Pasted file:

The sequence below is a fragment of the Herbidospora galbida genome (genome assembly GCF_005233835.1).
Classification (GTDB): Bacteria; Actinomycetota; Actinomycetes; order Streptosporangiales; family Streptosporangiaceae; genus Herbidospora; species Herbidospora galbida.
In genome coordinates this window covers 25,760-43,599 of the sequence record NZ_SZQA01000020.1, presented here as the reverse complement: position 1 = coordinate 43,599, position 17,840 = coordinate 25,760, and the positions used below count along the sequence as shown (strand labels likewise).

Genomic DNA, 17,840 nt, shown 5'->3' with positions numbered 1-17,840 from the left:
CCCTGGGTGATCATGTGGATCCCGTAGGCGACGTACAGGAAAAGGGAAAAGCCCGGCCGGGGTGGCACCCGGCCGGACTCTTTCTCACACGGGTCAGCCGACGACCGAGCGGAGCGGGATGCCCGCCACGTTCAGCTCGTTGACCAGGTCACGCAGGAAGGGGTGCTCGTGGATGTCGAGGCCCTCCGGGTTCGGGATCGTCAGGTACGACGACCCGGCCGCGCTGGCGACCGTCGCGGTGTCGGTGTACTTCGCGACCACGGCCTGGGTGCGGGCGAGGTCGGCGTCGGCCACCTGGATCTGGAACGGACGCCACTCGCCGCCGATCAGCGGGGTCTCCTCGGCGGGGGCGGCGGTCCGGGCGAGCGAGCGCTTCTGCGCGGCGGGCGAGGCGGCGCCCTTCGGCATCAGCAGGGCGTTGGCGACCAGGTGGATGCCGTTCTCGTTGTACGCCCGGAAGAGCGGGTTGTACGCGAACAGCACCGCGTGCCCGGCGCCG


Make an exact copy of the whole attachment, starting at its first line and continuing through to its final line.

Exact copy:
The sequence below is a fragment of the Herbidospora galbida genome (genome assembly GCF_005233835.1).
Classification (GTDB): Bacteria; Actinomycetota; Actinomycetes; order Streptosporangiales; family Streptosporangiaceae; genus Herbidospora; species Herbidospora galbida.
In genome coordinates this window covers 25,760-43,599 of the sequence record NZ_SZQA01000020.1, presented here as the reverse complement: position 1 = coordinate 43,599, position 17,840 = coordinate 25,760, and the positions used below count along the sequence as shown (strand labels likewise).

Genomic DNA, 17,840 nt, shown 5'->3' with positions numbered 1-17,840 from the left:
CCCTGGGTGATCATGTGGATCCCGTAGGCGACGTACAGGAAAAGGGAAAAGCCCGGCCGGGGTGGCACCCGGCCGGACTCTTTCTCACACGGGTCAGCCGACGACCGAGCGGAGCGGGATGCCCGCCACGTTCAGCTCGTTGACCAGGTCACGCAGGAAGGGGTGCTCGTGGATGTCGAGGCCCTCCGGGTTCGGGATCGTCAGGTACGACGACCCGGCCGCGCTGGCGACCGTCGCGGTGTCGGTGTACTTCGCGACCACGGCCTGGGTGCGGGCGAGGTCGGCGTCGGCCACCTGGATCTGGAACGGACGCCACTCGCCGCCGATCAGCGGGGTCTCCTCGGCGGGGGCGGCGGTCCGGGCGAGCGAGCGCTTCTGCGCGGCGGGCGAGGCGGCGCCCTTCGGCATCAGCAGGGCGTTGGCGACCAGGTGGATGCCGTTCTCGTTGTACGCCCGGAAGAGCGGGTTGTACGCGAACAGCACCGCGTGCCCGGCGCCG